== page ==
Claims of election fraud have been debunked but repeated. Myths about COVID-19 precautions like masks and social distancing persist, even as a third wave of infections rolls through the country. Research has shown that fake news is bad for democracy — and in a pandemic, it may be a matter of life or death.
About 1 in 5 Americans get their news from social media, according to the Pew Research Center. While a recent Science Advances study stated that not even a tenth of 1% of the content people see is fake news, scientists note that many misunderstand what they are reading or watching, even from legitimate sources. They all agree the spread of fake news and misinformation — including misunderstanding real news — across social media communities is a worsening problem.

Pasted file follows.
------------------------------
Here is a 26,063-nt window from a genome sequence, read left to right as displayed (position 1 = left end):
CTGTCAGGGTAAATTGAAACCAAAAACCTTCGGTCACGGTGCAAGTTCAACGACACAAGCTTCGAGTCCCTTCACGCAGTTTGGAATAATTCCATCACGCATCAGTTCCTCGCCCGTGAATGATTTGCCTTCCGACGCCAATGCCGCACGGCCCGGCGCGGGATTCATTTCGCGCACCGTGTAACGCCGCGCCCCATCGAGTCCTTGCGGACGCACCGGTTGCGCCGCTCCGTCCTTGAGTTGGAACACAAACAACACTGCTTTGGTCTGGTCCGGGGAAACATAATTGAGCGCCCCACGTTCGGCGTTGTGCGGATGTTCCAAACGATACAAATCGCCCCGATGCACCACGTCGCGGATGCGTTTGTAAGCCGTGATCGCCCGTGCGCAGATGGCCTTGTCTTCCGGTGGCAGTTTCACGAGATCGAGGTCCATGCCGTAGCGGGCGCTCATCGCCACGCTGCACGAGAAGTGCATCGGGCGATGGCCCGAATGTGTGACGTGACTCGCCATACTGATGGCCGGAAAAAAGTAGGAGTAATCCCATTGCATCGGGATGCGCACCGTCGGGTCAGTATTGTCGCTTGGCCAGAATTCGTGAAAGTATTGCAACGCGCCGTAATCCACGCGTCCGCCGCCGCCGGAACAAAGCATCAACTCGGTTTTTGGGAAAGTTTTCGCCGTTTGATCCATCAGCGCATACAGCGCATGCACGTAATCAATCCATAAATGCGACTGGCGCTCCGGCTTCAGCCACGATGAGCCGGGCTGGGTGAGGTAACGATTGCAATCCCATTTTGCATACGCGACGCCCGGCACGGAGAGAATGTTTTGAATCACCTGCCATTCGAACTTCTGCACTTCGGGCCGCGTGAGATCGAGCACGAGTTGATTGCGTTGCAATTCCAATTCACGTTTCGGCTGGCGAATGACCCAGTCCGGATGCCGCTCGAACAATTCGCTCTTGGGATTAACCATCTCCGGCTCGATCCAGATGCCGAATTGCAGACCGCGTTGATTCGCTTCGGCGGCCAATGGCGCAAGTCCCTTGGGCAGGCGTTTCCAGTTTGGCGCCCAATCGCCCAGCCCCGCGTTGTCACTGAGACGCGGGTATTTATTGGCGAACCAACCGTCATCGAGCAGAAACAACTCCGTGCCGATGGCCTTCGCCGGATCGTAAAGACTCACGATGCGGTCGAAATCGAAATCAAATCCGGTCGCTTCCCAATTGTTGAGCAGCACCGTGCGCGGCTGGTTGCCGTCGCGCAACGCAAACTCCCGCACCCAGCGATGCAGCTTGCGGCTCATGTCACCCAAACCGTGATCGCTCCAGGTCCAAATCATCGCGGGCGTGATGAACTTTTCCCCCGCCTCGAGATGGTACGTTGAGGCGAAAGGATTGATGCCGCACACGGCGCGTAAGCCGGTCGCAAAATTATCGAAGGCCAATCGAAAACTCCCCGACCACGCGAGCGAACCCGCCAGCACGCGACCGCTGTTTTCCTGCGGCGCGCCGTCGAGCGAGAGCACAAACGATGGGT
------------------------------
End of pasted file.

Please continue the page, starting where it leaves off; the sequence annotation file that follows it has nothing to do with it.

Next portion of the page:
Ideas for stopping fake news have run the gamut. Some of them, such as censorship of social media posts, run counter to American ideals and — in some instances — free speech. USC scientists are recommending other moves to curtail the rise of misinformation, including new ideas for social platforms to avoid issues with censorship.
Through quality control, media companies can help stop fake news
Longtime journalist and adjunct professor Marc Ambinder believes that all media companies — not just the social platforms — could implement better quality control for the content that ends up shared among users.
“All platforms need to set up viral ‘circuit breakers’ so they